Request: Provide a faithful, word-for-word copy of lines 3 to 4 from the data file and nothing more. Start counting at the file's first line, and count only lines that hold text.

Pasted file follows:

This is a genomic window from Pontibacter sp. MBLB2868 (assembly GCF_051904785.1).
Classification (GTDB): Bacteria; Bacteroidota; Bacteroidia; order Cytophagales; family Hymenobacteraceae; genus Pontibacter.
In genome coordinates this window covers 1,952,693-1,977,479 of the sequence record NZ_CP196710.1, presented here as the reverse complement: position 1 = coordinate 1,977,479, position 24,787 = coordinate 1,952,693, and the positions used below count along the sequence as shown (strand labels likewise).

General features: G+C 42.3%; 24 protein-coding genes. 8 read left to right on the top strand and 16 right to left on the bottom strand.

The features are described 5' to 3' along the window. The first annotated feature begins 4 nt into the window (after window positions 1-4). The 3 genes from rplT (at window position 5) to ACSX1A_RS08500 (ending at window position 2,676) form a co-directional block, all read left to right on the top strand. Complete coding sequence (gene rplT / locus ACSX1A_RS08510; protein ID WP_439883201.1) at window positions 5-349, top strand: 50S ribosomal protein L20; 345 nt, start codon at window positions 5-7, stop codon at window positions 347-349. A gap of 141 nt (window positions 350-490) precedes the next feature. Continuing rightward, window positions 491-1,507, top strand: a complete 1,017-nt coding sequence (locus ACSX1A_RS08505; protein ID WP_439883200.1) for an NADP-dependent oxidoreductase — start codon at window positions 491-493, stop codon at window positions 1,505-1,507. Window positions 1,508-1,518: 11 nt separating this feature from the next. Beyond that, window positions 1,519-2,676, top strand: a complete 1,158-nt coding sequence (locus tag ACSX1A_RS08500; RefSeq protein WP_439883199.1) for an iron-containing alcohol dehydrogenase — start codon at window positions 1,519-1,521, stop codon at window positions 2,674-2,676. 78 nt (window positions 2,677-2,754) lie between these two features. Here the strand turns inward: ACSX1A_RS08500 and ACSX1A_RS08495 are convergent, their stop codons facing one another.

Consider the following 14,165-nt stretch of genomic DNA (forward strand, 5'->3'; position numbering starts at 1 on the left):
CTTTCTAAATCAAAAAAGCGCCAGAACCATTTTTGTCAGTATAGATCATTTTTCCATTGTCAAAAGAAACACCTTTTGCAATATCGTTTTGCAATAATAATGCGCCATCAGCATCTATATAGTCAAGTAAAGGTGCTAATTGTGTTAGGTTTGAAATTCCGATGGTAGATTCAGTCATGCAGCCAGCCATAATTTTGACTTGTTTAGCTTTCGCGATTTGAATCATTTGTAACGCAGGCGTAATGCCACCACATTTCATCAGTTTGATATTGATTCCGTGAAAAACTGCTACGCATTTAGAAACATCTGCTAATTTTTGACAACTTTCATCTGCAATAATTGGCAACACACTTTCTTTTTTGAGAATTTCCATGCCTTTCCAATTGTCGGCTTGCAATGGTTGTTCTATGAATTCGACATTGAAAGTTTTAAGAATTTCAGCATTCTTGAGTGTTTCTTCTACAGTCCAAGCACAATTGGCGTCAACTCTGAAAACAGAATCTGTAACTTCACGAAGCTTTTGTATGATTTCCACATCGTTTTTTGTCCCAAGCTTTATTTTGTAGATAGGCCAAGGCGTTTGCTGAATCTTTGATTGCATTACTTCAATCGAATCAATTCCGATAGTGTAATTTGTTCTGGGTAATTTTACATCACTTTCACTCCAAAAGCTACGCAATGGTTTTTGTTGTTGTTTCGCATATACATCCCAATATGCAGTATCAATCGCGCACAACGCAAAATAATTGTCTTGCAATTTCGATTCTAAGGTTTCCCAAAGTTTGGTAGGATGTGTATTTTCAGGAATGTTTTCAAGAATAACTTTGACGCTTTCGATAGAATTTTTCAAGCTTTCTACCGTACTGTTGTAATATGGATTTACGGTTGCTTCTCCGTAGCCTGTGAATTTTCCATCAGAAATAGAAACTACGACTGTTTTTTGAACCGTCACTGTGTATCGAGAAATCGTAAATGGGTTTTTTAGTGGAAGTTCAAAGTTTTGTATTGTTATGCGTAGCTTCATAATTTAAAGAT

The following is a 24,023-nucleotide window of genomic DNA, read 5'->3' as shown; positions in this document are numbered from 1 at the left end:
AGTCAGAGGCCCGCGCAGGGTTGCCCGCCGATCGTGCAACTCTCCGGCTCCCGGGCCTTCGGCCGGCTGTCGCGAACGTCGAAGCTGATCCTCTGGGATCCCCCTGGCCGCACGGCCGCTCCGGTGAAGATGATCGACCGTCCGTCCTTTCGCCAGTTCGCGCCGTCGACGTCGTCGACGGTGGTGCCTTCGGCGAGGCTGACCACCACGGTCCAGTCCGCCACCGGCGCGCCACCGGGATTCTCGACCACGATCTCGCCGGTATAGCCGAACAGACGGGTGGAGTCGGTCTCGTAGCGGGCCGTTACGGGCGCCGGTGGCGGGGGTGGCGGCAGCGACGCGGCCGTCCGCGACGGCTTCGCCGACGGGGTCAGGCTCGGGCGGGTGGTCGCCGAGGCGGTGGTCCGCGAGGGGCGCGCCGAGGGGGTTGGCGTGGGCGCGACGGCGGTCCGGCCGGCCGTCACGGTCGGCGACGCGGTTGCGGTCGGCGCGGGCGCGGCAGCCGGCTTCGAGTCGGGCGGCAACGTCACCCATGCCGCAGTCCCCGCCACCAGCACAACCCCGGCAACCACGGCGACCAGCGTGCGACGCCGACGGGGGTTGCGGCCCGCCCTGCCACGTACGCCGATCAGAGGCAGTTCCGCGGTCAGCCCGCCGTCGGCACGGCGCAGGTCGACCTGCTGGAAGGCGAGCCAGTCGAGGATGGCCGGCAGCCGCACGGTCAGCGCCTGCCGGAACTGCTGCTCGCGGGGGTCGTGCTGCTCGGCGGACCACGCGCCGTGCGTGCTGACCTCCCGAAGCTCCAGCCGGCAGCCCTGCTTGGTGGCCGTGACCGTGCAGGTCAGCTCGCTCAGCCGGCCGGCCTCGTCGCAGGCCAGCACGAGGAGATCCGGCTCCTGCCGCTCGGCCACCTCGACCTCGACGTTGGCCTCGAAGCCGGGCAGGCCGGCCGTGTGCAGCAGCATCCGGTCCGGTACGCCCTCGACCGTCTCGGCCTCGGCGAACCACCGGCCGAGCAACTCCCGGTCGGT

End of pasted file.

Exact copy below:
In genome coordinates this window covers 1,952,693-1,977,479 of the sequence record NZ_CP196710.1, presented here as the reverse complement: position 1 = coordinate 1,977,479, position 24,787 = coordinate 1,952,693, and the positions used below count along the sequence as shown (strand labels likewise).

General features: G+C 42.3%; 24 protein-coding genes. 8 read left to right on the top strand and 16 right to left on the bottom strand.